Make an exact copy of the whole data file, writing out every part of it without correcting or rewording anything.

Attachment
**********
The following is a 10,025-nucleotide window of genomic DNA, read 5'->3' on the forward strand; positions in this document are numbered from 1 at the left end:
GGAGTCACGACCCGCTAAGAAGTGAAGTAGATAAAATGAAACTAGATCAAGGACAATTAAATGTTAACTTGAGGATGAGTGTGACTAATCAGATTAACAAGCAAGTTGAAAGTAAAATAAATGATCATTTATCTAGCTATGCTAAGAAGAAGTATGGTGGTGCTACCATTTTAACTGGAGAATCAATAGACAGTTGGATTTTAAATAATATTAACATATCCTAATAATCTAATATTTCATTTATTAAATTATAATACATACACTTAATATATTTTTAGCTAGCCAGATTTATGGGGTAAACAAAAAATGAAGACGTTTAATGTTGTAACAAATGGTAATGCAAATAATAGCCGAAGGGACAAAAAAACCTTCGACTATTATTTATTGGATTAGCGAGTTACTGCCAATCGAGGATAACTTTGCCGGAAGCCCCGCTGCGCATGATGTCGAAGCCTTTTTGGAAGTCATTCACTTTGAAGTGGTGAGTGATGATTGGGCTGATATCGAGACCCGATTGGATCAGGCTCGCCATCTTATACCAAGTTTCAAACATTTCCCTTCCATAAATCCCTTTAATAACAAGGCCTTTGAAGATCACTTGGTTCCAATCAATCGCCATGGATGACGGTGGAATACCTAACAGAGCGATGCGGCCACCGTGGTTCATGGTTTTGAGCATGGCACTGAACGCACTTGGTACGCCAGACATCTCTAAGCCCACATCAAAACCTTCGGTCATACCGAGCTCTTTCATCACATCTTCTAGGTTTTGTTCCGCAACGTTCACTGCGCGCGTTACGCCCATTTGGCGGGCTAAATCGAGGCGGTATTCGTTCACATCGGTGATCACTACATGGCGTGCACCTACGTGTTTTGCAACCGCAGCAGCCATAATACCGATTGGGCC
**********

The following is a 10,025-nucleotide window of genomic DNA, read 5'->3' on the forward strand; positions in this document are numbered from 1 at the left end:
GGAGTCACGACCCGCTAAGAAGTGAAGTAGATAAAATGAAACTAGATCAAGGACAATTAAATGTTAACTTGAGGATGAGTGTGACTAATCAGATTAACAAGCAAGTTGAAAGTAAAATAAATGATCATTTATCTAGCTATGCTAAGAAGAAGTATGGTGGTGCTACCATTTTAACTGGAGAATCAATAGACAGTTGGATTTTAAATAATATTAACATATCCTAATAATCTAATATTTCATTTATTAAATTATAATACATACACTTAATATATTTTTAGCTAGCCAGATTTATGGGGTAAACAAAAAATGAAGACGTTTAATGTTGTAACAAATGGTAATGCAAATAATAGCCGAAGGGACAAAAAAACCTTCGACTATTATTTATTGGATTAGCGAGTTACTGCCAATCGAGGATAACTTTGCCGGAAGCCCCGCTGCGCATGATGTCGAAGCCTTTTTGGAAGTCATTCACTTTGAAGTGGTGAGTGATGATTGGGCTGATATCGAGACCCGATTGGATCAGGCTCGCCATCTTATACCAAGTTTCAAACATTTCCCTTCCATAAATCCCTTTAATAACAAGGCCTTTGAAGATCACTTGGTTCCAATCAATCGCCATGGATGACGGTGGAATACCTAACAGAGCGATGCGGCCACCGTGGTTCATGGTTTTGAGCATGGCACTGAACGCACTTGGTACGCCAGACATCTCTAAGCCCACATCAAAACCTTCGGTCATACCGAGCTCTTTCATCACATCTTCTAGGTTTTGTTCCGCAACGTTCACTGCGCGCGTTACGCCCATTTGGCGGGCTAAATCGAGGCGGTATTCGTTCACATCGGTGATCACTACATGGCGTGCACCTACGTGTTTTGCAACCGCAGCAGCCATAATACCGATTGGGCC